Aktuellt och krönikor
Viktoria Myrén, Vikarierande kommunikatör
Krisen och hoppet. De två orden stod i centrum när det var dags för SMR:s medlemsdagar på temat ”Klimatet och skapelsen”. Det var en mörk och omskakande bild av klimattillståndet i världen…
Viktoria Myrén, Vikarierande kommunikatör
Josephine Sundqvist, expert på Sida, säger att samtalet kring de moraliska och etiska dimensionerna av klimatförändringarna måste fördjupas för att en förändring ska ske.
Kristina Patring, Advisor
Tron har en stark betydelse för människors liv, drömmar och handlingar. Låt 2020 bli året när vi slutar underskatta tron, både i Sverige och i utrikespolitiken. Vi behöver mer frihet för alla att tro! Läs vår debattartikel som publicerades i Dagen.
We believe that people have both the responsibility and the ability to create a sustainable society with respect for each other and our planet. The climate crisis reminds us of our task to steward creation for future generations.
The climate crisis highlights global injustice
Today, we know that environmental degradation and climate change affect people living in poverty and vulnerability most severely, even though these people contribute the least to the problems at the global level. The climate crisis is not only the most urgent of our sustainability issues – it is also one of the greatest injustices of our time.
Our responsibility for God’s creation
Healthy ecosystems and sustainable natural resource management are essential for the fundamental right to life. We believe that every individual is created in the image of God and we humans are tasked with caring for God’s creation by taking responsibility for each other and the world in which we live.
Local partnerships provide sustainable solutions
The international aid efforts we support must contribute to climate and environmental sustainability in accordance with our environment and climate policy. Most often, it is local people who are the most affected who can contribute with the best solutions. Through local and long-term partnerships, we believe it is possible to reverse the negative trend.
This is how we work on climate
This is how others work on climate
founded on God as the creator of the world and humanity. We believe that our mission is to take responsibility of that creation together.
In vulnerable parts of the world, much of what is being built up through international development cooperation risks being destroyed by recurring natural disasters. These are caused or exacerbated by climate change and other human activities. To reduce the risk of disasters we need to work with prevention by, for example, strengthening resilience.
What is resilience?
Resilience means that an individual, a society or a country has the resilience and adaptability to deal with negative changes, shocks and uncertainties while at the same time continuing to develop.
- Climate change, soil degradation and chronic malnutrition are examples of negative changes.
- Shocks include natural disasters, armed conflicts that have flared up, and epidemics.
- Uncertainty is about unforeseen changes or consequences of climate change and environmental disasters.
Resilience is an overall approach challenging and improving the efforts we support in both international development cooperation and humanitarian work.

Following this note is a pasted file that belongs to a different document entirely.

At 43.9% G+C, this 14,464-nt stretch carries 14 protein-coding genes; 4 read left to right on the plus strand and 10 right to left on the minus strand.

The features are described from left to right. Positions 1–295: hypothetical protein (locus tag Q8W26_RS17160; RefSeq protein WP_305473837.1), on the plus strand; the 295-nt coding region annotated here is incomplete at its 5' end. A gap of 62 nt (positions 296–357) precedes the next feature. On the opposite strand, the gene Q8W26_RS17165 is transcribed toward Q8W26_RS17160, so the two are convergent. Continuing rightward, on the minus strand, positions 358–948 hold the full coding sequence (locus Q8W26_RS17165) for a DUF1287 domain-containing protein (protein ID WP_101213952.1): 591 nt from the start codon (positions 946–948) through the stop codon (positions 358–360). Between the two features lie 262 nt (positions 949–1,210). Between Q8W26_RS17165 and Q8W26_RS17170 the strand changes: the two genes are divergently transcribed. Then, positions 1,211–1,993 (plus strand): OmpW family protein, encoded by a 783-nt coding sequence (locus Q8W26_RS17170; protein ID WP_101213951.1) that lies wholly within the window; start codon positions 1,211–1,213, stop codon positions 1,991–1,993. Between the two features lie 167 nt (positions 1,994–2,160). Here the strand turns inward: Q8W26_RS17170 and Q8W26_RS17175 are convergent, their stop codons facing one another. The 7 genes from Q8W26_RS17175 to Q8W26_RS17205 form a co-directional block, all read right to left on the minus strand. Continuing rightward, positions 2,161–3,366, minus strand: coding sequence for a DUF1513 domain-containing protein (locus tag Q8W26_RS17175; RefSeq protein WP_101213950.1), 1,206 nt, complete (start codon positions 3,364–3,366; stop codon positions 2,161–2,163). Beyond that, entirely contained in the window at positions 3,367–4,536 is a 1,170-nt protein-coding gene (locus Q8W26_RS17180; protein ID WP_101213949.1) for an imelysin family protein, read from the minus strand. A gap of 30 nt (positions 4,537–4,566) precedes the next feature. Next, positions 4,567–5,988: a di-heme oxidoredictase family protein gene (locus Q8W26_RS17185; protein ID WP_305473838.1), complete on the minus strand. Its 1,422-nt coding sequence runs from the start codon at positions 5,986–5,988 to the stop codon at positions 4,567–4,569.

What is disaster risk reduction?
Disaster risk reduction (DRR) is about what we can do to prepare for, avoid or mitigate the consequences of disasters. A disaster is often described as a combination of high exposure to danger, high vulnerability and insufficient capacity to deal with the negative consequences.
The most important way to reduce the risk of disasters and crises is to build strong local communities where committed decision makers and effective authorities are able to work preventatively and respond to ongoing crisis.
We invest in resilience and disaster risk reduction
Our work for strengthened resilience and disaster risk reduction is based on our climate and environmental policy. During 2017-2021, we received extra funding from Sida to focus on this work. We therefore encourage our member organisations together with their partner organisations to work for strengthened resilience and disaster risk reduction around the world.
Humanitarian efforts are often carried out in areas where long-term international development cooperation is already underway. Nevertheless, these two forms of assistance are often kept apart. By working for increased resilience, we create bridges between long-term international development cooperation and humanitarian work.
Local contacts and international networks
Our broad network of member organisations and their local partner organisations worldwide are an asset in the work for increased resilience. By working with local religious representatives who have religious literacy on the specific context, we can find and support solutions relevant to the context. In this way, people’s ability to prepare for, adapt to and recover from various forms of negative change and shocks increases.
The Sendai Framework is a global agreement that calls on each country to develop strategies to reduce the risk of disasters. We encourage our member organisations and partner organisations located in countries at high risk of disasters to cooperate with the country’s national agencies to reduce the risks.
We and several of our member organisations are members of The Global Network of Civil Society Organizations for Disaster Reduction (GNDR). This large international network is advocating for increased engagement on disaster risk reduction and resilience, and for better coordination when disasters occur. Membership in GNDR does not cost anything.
This is how we work on resilience and DRR
This is how others work on resilience and DRR
This is how others work with conflict sensitivity
to really understand the community you plan to operate in and the open or suppressed conflicts that exist there.